Think back to a time when your cup felt really full or like you had a lot in your emotional/energetic tank. Can you feel that fullness in your body?
A few weeks ago, I scheduled a prenatal massage because when you're pregnant, your body has no idea what the fuck is happening and starts to decompose. Or at least that's what it can feel like. On my way to the massage that I was so looking forward to, it was raining, I had Lykke Li playing, and my heart was so full. I hadn't even gotten to the massage yet, but that simple act of showing up for myself and what my body needed made me feel submerged in goodness.
We all need to bathe regularly, and not just literally - we need to feel submerged into whatever it is that fills us up, whether it's a massage, lighting a candle, or getting outside. Just because we don't have roots in this time doesn't mean that we have to run on empty - just like airplants, we can still store up resources to draw from when we need them.
Once the airplants get their mini spa day, it's really important that they dry out completely within four hours. Putting them in a place that gets good air circulation is critical, or else they'll rot from the inside out (I've had this happen, and it's sad).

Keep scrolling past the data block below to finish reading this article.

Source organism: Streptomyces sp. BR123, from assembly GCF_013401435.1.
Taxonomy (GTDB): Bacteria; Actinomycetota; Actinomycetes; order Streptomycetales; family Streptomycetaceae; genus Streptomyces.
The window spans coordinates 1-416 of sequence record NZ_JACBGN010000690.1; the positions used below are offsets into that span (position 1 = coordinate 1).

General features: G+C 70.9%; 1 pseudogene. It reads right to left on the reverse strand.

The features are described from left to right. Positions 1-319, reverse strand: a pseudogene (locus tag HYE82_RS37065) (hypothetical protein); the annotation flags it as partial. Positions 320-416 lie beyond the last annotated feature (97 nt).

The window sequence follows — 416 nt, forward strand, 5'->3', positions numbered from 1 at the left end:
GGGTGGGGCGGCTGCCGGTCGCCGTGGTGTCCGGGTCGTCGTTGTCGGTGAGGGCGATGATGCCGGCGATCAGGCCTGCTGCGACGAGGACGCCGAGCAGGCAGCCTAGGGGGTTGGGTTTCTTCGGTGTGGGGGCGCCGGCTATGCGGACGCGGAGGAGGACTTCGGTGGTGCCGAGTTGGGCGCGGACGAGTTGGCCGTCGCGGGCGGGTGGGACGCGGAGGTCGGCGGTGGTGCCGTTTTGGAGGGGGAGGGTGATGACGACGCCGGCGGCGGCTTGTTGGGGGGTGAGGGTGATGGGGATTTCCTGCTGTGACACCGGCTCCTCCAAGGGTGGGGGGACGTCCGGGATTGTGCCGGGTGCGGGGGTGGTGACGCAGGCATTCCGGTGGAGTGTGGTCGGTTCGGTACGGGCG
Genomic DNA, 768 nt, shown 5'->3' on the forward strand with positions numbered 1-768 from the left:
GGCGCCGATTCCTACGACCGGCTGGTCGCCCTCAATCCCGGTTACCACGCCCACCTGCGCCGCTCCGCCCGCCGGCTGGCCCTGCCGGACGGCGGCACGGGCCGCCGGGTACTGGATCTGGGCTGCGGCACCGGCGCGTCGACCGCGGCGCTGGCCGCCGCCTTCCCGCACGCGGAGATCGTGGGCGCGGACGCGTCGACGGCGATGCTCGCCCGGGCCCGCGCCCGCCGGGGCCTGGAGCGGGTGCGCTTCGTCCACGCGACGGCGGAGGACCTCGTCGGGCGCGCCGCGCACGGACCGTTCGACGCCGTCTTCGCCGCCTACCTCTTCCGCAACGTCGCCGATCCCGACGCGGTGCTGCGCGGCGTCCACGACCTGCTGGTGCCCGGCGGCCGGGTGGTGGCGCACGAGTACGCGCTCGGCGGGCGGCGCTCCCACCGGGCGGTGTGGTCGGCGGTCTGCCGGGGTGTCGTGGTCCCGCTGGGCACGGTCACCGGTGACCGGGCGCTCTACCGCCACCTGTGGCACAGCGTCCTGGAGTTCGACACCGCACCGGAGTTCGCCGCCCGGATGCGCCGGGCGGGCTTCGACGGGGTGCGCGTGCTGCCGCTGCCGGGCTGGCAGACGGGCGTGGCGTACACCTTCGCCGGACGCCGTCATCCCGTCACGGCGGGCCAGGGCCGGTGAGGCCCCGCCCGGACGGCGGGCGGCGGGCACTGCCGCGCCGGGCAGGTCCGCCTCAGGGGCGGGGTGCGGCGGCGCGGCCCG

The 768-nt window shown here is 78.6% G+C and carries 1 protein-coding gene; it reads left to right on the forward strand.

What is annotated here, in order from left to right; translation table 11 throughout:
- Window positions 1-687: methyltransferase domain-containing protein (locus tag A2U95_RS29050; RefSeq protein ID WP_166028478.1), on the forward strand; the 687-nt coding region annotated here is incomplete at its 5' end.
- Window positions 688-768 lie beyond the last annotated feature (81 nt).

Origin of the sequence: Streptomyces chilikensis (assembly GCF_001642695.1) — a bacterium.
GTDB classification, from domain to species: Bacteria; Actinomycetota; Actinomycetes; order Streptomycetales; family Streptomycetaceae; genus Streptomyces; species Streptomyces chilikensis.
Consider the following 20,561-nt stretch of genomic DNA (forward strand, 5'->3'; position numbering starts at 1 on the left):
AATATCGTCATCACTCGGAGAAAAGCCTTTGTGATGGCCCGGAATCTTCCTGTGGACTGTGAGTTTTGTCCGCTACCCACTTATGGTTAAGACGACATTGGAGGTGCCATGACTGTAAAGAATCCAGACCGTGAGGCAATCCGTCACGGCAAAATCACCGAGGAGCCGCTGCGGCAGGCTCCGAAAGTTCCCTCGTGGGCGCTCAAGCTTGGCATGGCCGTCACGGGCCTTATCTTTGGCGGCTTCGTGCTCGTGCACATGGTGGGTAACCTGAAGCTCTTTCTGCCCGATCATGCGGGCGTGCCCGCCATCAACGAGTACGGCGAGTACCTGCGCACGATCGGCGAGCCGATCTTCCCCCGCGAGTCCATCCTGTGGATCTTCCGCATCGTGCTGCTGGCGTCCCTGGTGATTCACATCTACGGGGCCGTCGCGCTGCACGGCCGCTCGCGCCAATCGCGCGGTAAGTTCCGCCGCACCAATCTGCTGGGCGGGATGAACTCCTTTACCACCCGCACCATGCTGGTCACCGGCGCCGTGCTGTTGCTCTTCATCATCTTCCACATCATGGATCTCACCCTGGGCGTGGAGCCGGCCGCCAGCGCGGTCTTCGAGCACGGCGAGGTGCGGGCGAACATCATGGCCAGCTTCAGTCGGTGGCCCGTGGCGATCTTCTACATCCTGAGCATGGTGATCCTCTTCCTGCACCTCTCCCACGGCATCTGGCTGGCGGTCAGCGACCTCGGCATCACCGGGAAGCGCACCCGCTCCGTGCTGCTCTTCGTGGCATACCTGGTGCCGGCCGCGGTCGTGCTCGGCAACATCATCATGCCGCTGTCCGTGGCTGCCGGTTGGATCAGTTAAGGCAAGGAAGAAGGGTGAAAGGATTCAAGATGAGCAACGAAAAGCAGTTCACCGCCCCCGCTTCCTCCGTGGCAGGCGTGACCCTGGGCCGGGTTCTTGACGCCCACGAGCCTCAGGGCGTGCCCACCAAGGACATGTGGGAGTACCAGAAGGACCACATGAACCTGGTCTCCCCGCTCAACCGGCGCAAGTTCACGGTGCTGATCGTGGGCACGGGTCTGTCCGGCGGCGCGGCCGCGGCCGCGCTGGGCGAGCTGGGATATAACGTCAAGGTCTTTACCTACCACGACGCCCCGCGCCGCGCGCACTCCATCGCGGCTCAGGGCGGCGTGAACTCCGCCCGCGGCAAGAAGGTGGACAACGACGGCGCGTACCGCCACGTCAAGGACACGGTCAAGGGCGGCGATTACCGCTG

Fortunately, when we're in this place of limbo and newness, there's already lots of air circulating!
We're no longer in our stale, stuffy old patterns - we're breathing in novelty and change. The key is to incorporate plenty of light and water into your life so that all of the freshness around you doesn't start to feel completely overwhelming.
This sense of limbo won't last forever. Eventually, we'll begin to feel grounded again and things will start to feel familiar. Change is a wonderful thing most of the time, but it can cause some real discomfort when we're in the midst of it.
If you're in unfamiliar territory, don't panic: that sense of groundedness will be back soon.